Quartz Countertop Workers Face Increased Risk for Deadly Lung Disease: Study
Individuals who make popular residential quartz countertops face increased risks of developing deadly respiratory damage from the chemical compounds used during the manufacturing process, according to the findings of a new study, which highlights a lack of information about the risks quartz countertop workers face.
In findings published this week in the medical journal JAMA Internal Medicine, researchers reviewed 52 cases of an incurable, potentially fatal lung disease called silicosis among quartz manufacturer workers in California, most of which were male Latino migrant workers.
Silicosis is an irreversible and often deadly respiratory condition caused by silica, a chemical compound that is mixed with naturally occurring quartz to make countertops. It often begins as lung inflammation and scarring and eventually progresses to lung failure.
Fabricated quartz countertops, also referred to as “engineered stone”, pose a significant silicosis hazard for workers because they are exposed to a large volume of silica dust, data shows. In addition to silicosis risks, previous research has also linked silica dust inhalation to lung cancer.
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Quartz Countertop Manufacturing Linked to Lung Disease Risk
The study, conducted by University of California, Los Angeles researchers, identified 52 male patients who were diagnosed with silicosis after exposure to engineered stone in California, using public health data from 2019 to 2022. They used patient interviews and medical records to assess the men’s occupational exposure to crystalline silica.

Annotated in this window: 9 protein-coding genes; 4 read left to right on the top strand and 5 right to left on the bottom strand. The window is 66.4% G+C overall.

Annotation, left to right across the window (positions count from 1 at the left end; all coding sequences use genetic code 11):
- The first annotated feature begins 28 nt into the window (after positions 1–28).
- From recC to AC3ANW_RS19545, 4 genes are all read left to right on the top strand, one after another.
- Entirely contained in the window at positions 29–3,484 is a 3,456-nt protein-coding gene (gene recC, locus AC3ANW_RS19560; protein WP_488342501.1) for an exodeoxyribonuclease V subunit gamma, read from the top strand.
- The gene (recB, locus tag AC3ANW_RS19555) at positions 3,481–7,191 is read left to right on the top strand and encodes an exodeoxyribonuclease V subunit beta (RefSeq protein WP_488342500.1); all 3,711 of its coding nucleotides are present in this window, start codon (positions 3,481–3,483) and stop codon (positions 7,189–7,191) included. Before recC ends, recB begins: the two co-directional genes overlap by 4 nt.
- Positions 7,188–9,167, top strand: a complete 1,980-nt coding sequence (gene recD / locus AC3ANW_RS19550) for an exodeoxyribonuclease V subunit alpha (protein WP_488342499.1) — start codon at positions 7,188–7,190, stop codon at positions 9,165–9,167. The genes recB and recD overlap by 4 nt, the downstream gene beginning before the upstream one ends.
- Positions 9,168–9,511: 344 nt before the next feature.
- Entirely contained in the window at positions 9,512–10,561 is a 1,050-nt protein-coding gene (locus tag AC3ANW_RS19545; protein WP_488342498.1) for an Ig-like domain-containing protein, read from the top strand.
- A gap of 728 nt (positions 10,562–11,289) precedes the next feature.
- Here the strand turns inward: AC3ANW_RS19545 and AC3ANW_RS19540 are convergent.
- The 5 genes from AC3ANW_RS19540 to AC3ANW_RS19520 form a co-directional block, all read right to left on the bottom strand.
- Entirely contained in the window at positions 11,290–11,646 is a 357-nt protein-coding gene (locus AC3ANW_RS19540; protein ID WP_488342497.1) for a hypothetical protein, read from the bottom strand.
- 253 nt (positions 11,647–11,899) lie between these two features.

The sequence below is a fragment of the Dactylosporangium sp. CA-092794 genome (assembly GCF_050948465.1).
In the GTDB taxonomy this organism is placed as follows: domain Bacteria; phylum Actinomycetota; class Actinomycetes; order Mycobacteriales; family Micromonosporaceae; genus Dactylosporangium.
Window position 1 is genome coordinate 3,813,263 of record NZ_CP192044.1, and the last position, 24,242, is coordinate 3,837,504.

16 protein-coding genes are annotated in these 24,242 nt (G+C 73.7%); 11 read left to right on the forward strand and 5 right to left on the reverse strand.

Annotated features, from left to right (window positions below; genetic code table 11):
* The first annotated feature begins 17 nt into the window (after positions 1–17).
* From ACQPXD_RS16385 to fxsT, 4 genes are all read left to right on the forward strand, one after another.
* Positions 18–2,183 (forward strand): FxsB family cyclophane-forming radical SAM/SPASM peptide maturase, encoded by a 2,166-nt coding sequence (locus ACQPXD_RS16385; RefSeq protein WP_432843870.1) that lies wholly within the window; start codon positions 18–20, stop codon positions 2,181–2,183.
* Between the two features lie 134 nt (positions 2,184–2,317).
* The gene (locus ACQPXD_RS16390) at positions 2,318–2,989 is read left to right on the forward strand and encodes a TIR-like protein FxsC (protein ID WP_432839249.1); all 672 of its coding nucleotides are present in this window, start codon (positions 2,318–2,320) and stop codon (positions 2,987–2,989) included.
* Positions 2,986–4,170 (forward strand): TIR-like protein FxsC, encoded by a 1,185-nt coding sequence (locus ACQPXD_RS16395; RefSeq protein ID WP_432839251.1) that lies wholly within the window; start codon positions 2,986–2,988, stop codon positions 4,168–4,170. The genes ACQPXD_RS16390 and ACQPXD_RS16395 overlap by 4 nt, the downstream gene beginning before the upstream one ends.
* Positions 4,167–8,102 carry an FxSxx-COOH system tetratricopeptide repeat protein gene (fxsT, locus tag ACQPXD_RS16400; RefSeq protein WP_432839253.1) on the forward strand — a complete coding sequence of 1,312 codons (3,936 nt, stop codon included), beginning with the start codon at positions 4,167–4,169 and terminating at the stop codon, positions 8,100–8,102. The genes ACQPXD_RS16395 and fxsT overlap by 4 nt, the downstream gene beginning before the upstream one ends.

According to the findings, the male patients had a median age of 45, and 51 of them were Latino immigrants. Many of the patients were uninsured or had very limited health insurance. Nearly half were first diagnosed after having to go to the emergency department due to their symptoms.
The researchers warned that doctors initially failed to diagnose silicosis in 30 of the patients, or 58%. In most of those cases, the men were given a misdiagnosis of bacterial pneumonia or tuberculosis. The delayed silicosis diagnosis often led to patients suffering from advanced progression of the disease before they were properly diagnosed.
Researchers found that a total of 10 of the men died from silicosis complications at a median age of 46. While 11 were referred for lung transplant, only three underwent the procedure, with one dying as a result. Seven of the men were declined a lung transplant, and six of those men died.
The findings indicate the men worked in the quartz countertop manufacturing industry for a median of 15 years, however less than half reported use of water suppression to prevent dust inhalation, and nearly half continued to work in quartz countertop manufacturing even after their silicosis diagnosis.
“In this case series from California, silicosis associated with occupational exposure to dust from engineered stone primarily occurred among young Latino immigrant men. Many presented with severe disease, and some cases were fatal,” the researchers concluded. “The findings highlight the urgent need for clinicians and public health officials to fully address the emerging issue of silicosis among engineered stone countertop fabrication workers through measures such as protecting workers from exposure to silica dust in the workplace, timely diagnosis of disease, provision of needed medical care, and medical surveillance programs.”
The researchers recommended expanded medical care for quartz countertop workers to shorten diagnosis time and improve treatment options. They also urged quartz countertop companies to provide protective equipment for all manufacturing workers, such as dust masks, to reduce silicosis risks.
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